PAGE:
The Shepherd Higher Education Consortium on Poverty (SHECP) has received a $25,000 matching grant from The Morris & Gwendolyn Cafritz Foundation to help support its summer internship program that benefits agencies serving impoverished communities in the District of Columbia. The Shepherd Internship Program, administered by Washington and Lee University, has received long-time support from the Cafritz Foundation. This is its first Cafritz grant made directly to the Consortium and the first grant from any foundation that will support SHECP internships.
Since the eight-week, summer internship program began in 1998, more than 100 interns have completed assignments in the District at agencies such as N Street Village for women, the Public Defender Service of the District of Columbia, So Others Might Eat medical clinic, LIFT, and Life Pieces to Masterpieces. With the creation of SHECP, the internship program has expanded. Students from at least 21 institutions will participate in the 2014 internship program, many of them in Washington, D.C.
Fourteen SHECP interns worked in the District during the summer of 2013, providing nearly 4,500 hours of service to D.C. agencies. SHECP anticipates increasing the number of interns in Washington in future years.
The generosity of Cafritz and other foundations make it possible for SHECP member institutions to establish strong internship programs that they will be able to finance and enhance in the future. The matching grant encourages member schools to locate their own source of funding to sustain and expand this educational experience for their students. The Cafritz grant will benefit non-profit organizations in the District, while simultaneously enriching the education of undergraduate and professional students so that they may better understand how their professional and civic leadership can diminish poverty in urban and rural areas in the United States. The interns work in many different spheres of public life from healthcare and law to education and economic development. The Shepherd Internship Program serves agencies that enrich the life of the Washington, D.C., community while educating leaders for the future.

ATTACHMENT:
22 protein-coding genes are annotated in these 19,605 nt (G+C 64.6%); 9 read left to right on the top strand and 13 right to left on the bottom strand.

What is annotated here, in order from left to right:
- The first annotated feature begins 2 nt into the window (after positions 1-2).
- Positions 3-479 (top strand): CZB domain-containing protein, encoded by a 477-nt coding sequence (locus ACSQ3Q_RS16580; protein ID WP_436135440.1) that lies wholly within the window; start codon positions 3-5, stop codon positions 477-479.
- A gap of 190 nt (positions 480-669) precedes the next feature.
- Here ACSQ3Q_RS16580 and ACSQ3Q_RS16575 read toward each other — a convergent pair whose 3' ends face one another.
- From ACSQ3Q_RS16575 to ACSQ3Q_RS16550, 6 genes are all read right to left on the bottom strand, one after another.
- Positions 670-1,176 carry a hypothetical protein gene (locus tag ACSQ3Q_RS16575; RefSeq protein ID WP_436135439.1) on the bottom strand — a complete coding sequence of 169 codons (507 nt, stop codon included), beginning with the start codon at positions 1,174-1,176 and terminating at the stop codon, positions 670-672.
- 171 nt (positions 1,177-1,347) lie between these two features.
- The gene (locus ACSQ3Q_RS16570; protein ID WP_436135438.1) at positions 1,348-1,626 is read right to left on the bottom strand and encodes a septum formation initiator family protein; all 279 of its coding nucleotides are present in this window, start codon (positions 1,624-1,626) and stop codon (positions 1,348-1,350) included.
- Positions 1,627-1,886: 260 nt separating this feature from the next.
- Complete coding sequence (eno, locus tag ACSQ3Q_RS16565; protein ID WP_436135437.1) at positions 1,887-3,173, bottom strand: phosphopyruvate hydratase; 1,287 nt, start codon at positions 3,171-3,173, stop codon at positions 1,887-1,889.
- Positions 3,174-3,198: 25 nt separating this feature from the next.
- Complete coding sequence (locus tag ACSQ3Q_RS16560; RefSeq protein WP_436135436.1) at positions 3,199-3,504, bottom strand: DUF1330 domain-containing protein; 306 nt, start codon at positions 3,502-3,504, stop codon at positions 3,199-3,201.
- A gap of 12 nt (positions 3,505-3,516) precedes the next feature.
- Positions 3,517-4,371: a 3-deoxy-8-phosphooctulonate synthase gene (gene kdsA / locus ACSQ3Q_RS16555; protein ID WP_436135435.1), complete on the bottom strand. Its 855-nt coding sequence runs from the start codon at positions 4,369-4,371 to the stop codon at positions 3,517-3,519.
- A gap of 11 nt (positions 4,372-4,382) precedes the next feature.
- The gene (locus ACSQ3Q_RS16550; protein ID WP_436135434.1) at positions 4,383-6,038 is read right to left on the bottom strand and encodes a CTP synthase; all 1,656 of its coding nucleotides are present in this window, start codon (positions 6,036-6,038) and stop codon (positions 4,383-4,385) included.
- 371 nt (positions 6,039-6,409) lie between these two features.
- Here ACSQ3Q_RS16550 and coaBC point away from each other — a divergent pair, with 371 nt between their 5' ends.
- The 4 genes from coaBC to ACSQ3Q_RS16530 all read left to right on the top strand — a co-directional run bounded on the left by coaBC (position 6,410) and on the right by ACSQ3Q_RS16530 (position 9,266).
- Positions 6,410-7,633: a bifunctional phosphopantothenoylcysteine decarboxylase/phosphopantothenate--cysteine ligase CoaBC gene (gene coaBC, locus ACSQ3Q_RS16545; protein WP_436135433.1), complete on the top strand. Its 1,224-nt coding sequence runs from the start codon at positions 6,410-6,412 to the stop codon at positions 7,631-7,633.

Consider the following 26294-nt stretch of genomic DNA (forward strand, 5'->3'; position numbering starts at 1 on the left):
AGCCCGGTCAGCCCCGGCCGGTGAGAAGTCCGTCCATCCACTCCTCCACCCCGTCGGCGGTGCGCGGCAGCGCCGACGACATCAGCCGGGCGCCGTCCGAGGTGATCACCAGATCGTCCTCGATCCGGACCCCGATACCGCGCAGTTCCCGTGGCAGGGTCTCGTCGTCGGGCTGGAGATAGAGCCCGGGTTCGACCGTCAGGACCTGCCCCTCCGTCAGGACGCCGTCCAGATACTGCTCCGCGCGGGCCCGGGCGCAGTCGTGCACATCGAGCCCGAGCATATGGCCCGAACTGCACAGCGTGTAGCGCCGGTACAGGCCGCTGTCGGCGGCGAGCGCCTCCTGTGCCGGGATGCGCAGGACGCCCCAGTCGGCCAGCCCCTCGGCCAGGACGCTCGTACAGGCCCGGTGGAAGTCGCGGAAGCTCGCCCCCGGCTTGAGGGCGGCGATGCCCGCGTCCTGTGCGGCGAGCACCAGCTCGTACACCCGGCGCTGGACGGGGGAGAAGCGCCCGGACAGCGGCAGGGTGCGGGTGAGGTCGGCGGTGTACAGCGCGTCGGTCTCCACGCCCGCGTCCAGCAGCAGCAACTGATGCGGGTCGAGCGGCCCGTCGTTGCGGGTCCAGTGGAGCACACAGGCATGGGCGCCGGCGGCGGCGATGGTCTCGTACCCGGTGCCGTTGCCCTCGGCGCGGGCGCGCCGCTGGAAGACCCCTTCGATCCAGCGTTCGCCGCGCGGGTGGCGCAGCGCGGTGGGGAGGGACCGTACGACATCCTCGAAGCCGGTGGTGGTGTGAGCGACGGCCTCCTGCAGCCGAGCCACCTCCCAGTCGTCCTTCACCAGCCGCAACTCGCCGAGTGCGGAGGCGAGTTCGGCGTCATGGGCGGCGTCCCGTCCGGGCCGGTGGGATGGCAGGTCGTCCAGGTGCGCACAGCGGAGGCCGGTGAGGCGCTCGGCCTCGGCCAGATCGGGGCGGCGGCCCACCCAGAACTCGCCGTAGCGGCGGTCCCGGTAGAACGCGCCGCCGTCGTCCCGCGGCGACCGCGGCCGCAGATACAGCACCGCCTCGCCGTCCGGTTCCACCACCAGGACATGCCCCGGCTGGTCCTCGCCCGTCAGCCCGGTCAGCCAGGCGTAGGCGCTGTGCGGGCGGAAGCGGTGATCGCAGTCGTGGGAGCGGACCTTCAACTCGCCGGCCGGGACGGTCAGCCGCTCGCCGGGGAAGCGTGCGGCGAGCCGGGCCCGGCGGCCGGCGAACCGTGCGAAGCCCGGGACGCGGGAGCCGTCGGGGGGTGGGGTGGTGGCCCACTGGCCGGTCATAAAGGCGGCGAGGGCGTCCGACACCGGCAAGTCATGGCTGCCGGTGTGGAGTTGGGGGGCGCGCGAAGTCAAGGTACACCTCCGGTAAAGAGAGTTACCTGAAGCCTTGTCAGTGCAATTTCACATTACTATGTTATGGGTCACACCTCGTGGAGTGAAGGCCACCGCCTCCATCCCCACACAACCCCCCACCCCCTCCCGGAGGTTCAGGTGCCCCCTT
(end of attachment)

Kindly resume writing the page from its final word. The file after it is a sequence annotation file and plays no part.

Devin Johns of the College of Wooster commented on her work at N Street Village in the summer of 2013 and her participation in the culminating conference at the end of the internship. One of the speakers was Kirsten Lodal of LIFT, which operates resource centers for low-income families in six U.S. cities, including Washington, D.C.
“Just as Kirsten Lodal, CEO and co-founder of LIFT, shared at the Closing Conference in early August, poverty cannot be diminished unless we treat each person as an individual, equally deserving of respect, dignity, and humanity. . . . [E]ven though LIFT and N Street Village are quite different organizations, they share that community component each and every morning as the women of [N Street Village] say together, ‘We are N Street Village.’”